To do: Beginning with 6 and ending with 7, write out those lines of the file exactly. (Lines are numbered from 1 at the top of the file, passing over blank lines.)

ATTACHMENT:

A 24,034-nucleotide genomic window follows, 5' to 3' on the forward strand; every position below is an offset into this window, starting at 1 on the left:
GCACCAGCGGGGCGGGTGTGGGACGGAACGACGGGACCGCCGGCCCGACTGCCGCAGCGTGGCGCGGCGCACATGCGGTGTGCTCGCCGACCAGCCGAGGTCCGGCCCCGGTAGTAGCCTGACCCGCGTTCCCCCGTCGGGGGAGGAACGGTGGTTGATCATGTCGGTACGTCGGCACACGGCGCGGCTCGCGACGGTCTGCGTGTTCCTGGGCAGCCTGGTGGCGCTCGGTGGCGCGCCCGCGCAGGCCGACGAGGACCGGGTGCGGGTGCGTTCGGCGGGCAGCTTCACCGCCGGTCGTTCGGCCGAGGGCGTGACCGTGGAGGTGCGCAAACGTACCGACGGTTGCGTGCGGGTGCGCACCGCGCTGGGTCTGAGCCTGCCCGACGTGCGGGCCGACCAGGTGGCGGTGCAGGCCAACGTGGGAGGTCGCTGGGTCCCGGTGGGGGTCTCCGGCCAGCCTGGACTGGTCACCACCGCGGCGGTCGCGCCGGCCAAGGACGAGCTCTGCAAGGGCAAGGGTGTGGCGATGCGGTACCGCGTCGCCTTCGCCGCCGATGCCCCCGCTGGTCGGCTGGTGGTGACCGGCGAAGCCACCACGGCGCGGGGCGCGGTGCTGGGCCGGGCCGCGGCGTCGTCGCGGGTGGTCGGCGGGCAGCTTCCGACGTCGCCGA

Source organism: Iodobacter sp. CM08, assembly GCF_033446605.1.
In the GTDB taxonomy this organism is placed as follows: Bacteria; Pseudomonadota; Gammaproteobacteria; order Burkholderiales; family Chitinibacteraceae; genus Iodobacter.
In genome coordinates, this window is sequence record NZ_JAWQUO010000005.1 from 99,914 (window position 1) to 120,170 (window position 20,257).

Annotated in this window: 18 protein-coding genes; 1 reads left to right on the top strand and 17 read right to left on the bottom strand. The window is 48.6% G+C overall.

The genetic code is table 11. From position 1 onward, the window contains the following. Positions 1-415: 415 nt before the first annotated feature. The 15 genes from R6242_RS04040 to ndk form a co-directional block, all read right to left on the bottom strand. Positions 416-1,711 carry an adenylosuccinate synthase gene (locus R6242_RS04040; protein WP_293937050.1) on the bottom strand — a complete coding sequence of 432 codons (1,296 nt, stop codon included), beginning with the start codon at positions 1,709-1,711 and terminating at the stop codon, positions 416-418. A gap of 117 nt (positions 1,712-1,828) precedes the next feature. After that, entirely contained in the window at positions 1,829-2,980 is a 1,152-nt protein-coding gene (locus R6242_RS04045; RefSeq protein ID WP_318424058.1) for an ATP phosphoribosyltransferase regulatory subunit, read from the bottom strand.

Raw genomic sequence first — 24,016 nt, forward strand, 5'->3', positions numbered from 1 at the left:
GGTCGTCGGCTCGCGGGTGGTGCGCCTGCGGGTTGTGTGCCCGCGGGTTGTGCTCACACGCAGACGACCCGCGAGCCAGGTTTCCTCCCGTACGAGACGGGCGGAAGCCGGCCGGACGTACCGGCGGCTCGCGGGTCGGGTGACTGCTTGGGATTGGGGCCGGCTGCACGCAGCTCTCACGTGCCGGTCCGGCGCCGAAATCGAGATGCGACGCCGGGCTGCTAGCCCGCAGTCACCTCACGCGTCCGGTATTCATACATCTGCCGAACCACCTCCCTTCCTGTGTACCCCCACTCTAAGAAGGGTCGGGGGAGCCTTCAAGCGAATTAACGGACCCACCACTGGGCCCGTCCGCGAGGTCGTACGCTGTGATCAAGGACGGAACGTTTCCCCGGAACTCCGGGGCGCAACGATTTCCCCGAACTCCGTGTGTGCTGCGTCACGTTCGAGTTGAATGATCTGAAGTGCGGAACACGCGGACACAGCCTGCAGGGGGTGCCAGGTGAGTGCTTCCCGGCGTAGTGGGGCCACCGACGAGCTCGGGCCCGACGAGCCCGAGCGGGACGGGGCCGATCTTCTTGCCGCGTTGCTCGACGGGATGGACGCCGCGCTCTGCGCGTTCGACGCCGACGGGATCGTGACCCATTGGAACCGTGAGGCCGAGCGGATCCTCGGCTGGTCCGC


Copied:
Annotated in this window: 18 protein-coding genes; 1 reads left to right on the top strand and 17 read right to left on the bottom strand. The window is 48.6% G+C overall.

The genetic code is table 11. From position 1 onward, the window contains the following. Positions 1-415: 415 nt before the first annotated feature. The 15 genes from R6242_RS04040 to ndk form a co-directional block, all read right to left on the bottom strand. Positions 416-1,711 carry an adenylosuccinate synthase gene (locus R6242_RS04040; protein WP_293937050.1) on the bottom strand — a complete coding sequence of 432 codons (1,296 nt, stop codon included), beginning with the start codon at positions 1,709-1,711 and terminating at the stop codon, positions 416-418. A gap of 117 nt (positions 1,712-1,828) precedes the next feature. After that, entirely contained in the window at positions 1,829-2,980 is a 1,152-nt protein-coding gene (locus R6242_RS04045; RefSeq protein ID WP_318424058.1) for an ATP phosphoribosyltransferase regulatory subunit, read from the bottom strand.